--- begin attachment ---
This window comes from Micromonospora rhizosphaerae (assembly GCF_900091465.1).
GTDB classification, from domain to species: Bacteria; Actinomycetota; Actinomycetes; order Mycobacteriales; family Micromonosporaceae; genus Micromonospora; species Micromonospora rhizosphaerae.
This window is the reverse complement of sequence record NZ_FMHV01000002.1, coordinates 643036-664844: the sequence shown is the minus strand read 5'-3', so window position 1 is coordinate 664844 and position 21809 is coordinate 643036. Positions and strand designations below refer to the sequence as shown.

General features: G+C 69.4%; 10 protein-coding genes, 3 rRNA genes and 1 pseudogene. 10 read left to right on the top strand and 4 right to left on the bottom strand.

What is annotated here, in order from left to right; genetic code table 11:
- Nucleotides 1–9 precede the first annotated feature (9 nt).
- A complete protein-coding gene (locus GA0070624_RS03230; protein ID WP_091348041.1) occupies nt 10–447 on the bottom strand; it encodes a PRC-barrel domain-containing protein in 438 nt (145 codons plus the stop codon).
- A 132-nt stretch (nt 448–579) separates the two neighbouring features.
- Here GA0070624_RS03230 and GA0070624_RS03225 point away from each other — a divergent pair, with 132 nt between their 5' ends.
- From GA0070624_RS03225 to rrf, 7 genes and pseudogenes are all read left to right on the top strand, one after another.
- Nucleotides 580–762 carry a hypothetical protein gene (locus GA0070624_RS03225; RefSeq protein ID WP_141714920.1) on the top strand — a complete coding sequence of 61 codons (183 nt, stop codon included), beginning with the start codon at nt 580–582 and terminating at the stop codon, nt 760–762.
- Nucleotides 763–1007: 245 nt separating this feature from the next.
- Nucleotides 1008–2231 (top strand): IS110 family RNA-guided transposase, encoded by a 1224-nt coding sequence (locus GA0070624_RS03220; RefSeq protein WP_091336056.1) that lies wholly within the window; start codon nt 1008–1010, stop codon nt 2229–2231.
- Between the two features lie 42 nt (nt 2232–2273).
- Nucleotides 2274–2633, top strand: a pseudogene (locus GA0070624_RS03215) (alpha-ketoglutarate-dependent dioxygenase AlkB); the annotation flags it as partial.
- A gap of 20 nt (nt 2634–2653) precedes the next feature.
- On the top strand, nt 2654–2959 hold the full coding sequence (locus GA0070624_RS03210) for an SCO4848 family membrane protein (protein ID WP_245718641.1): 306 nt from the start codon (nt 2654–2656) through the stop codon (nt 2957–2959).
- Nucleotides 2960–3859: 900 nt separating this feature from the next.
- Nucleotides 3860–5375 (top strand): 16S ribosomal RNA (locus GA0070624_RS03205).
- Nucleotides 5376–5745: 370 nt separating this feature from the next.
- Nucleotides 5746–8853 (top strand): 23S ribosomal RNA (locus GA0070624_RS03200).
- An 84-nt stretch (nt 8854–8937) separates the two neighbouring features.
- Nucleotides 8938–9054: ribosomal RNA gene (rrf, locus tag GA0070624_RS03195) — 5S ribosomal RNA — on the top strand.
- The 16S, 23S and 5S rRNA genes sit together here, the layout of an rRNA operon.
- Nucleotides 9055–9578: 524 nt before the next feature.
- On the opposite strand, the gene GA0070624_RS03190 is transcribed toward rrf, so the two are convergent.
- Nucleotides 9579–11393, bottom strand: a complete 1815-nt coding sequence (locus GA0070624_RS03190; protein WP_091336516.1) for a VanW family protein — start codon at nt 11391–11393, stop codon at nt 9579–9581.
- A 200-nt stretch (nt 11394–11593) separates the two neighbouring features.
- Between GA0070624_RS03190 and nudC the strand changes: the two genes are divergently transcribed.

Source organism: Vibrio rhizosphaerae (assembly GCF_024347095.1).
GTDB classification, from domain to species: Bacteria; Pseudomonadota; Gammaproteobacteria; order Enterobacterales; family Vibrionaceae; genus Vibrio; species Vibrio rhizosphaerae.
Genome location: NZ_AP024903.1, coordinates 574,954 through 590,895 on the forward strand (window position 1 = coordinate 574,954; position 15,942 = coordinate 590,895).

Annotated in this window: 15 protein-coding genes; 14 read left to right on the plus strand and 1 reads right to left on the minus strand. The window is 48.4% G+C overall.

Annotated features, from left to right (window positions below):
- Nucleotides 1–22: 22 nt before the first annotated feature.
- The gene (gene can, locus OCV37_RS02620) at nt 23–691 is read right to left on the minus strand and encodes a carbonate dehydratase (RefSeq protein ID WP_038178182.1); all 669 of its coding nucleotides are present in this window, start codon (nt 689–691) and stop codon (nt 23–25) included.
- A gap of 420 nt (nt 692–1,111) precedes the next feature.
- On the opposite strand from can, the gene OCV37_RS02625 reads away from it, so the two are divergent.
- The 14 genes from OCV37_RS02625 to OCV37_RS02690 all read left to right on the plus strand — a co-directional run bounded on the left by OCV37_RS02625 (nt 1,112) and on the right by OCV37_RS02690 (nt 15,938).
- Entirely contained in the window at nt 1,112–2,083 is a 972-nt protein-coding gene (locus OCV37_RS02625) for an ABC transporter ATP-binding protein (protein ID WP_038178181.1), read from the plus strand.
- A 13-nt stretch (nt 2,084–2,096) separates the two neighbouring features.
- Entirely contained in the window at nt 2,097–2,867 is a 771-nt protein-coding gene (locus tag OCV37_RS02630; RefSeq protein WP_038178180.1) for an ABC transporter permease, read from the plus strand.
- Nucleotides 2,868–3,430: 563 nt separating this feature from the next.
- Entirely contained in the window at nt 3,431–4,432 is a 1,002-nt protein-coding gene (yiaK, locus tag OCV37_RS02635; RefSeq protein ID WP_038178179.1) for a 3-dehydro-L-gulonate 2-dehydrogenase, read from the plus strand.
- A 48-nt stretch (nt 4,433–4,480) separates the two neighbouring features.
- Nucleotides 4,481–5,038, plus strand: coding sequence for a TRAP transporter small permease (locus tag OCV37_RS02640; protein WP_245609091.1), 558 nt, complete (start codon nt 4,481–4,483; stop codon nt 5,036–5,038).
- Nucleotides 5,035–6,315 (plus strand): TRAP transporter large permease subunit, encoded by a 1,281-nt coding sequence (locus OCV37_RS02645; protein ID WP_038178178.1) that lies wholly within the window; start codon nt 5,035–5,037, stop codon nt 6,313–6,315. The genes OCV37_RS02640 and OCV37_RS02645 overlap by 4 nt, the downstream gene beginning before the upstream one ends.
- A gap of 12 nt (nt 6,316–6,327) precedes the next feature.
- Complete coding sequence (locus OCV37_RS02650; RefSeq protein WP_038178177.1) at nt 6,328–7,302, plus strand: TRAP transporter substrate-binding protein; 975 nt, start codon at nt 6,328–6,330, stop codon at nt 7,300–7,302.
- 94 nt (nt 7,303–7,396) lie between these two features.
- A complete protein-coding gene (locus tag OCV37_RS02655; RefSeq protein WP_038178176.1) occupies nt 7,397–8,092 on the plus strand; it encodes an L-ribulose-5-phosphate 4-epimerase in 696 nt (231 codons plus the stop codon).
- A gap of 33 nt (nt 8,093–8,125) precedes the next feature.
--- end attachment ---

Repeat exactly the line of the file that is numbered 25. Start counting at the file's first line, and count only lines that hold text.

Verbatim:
- Nucleotides 9055–9578: 524 nt before the next feature.